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How 3D Printers Could Transform The Energy Industry

The potential for 3D printing in the energy industry is gradually becoming clear. After years of encouraging oil and gas majors to adopt the technology for on-site additive manufacturing, printing firms are finally being recognized for their potential in the field.  The global 3D printing market was worth over $13 billion in 2021 and is expected to expand at a CAGR of 20.8 percent between 2022 and 2030. So far, one of the biggest uses of technology has been for medical needs. But as the market rapidly expands, other industries are looking at how the technology might be used to enhance operations. 

3D polymer material manufacturers have been making medical devices such as hearing aids, which have a high demand in the U.S. Having perfected the technique of creating several medical devices, 3D printing companies believe that can also add significant value to the energy sector by creating components needed on energy sites. This would decrease the amount of time needed to obtain vital components when they break, as well as reduce the carbon footprint of having to ship these pieces. It also has the potential so solve some of the key supply chain problems energy companies are currently dealing with.

In Scotland, one company saw the opportunity to work in the oil and gas sector thanks to its experiences providing printing services for engineering, aerospace, automotive, and other sectors. Orthogonal has set up an office in Aberdeen, Scotland, where it can partner with several oil and gas companies working in the North Sea. Founder John Niven explains "having operated in the oil and gas sector for many years, I saw a gap in the market for 3D printing services and decided to set-up the business."

This is not the first company to set up shop near oil and gas operations, with the hope of creating strategic partnerships with energy firms. And energy firms are rapidly recognizing the benefit. In fact, according to a 2021 report, around 83 percent of oil and gas companies surveyed said they were considering using 3D printing or on-demand manufacturing to support their operations. This comes are part of a greater push towards modernization and digitalization in oil and gas, with 87 percent of respondents also demonstrating their interest in robotics and automation.

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 Oil majors, such as Shell and BP, have already begun to adopt 3D printing technologies to deliver parts on-site, quickly. The ability to print a multitude of different parts means that oil and gas firms don't need to store huge inventories of parts on-site, nor do they have to rely on third-party companies to deliver components. This would once have been thought impossible, but thanks to innovations in 3D printing the technology have become more reliable, delivering parts that can withstand the tough conditions of oil and gas operations.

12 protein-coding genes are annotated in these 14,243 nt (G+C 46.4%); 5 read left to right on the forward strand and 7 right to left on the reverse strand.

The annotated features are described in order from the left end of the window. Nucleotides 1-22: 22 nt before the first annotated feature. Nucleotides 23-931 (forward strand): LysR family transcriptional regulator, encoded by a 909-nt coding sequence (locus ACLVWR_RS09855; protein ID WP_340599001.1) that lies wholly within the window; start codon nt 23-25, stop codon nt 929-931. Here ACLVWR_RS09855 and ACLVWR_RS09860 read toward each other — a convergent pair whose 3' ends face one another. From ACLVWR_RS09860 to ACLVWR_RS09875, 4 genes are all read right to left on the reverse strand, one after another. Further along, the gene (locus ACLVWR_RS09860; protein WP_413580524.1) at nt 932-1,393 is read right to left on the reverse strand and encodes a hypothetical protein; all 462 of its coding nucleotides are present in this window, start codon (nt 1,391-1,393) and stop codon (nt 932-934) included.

While 3D printing in oil and gas remains a relatively fringe technology, it is expected to be worth around $32 billion by 2025 and $60 billion by 2030. It is thought that adopting this technology could improve efficiency across operations as well as reduce costs.

And 3D printing isn't only useful for oil and gas, with more renewable energy firms looking at how to use the technology. For example, a Ph.D. student in the Netherlands recently proposed the possibility of building an electrolyzer using a 3D printer. Electrolyzers are used to split water molecules into hydrogen and oxygen using electricity. If a successful electrolyzer model could be established for 3D printing, it could help save huge amounts of money on traditional manufacturing.  

And large-scale projects are already underway in the wind energy industry, with GE planning to print 3D components for wind turbines. GE Renewable Energy released a statement about its research into the potential for the use of 3D printing technologies in its projects, explaining it would "enable GE to 3D print the bottom portion of the wind turbine towers on-site at wind farms." Which would dramatically reduce transportation costs. 

GE established a multi-year relationship with cement major Holcim and 3D printing company Cobod in 2020, launching a research facility in Bergen, New York. The 3D printer is the size of a three-story building and can print turbine tower segments up to 20 meters tall, according to GE. It is thought to be the largest printer of its kind in the world, with the ability to "print in excess of 10 tonnes of real concrete per hour." It has the potential to encourage other companies to adopt similar technologies to decrease transportation costs and reduce the company's carbon footprint. 

The U.S. Department of Energy provided a grant to support research and the first applications of the components in the field are expected to be seen within the next half a decade. 

This is just the start of the 3D printing revolution, as the technology continues to improve, and energy firms better understand the potential of the innovation to provide vital components for their operations. 3D printing will soon become much more commonplace in both oil and gas and renewable energy projects, being used to reduce costs and improve efficiency.

By Felicity Bradstock for

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Felicity Bradstock

Felicity Bradstock is a freelance writer specialising in Energy and Finance. She has a Master’s in International Development from the University of Birmingham, UK. More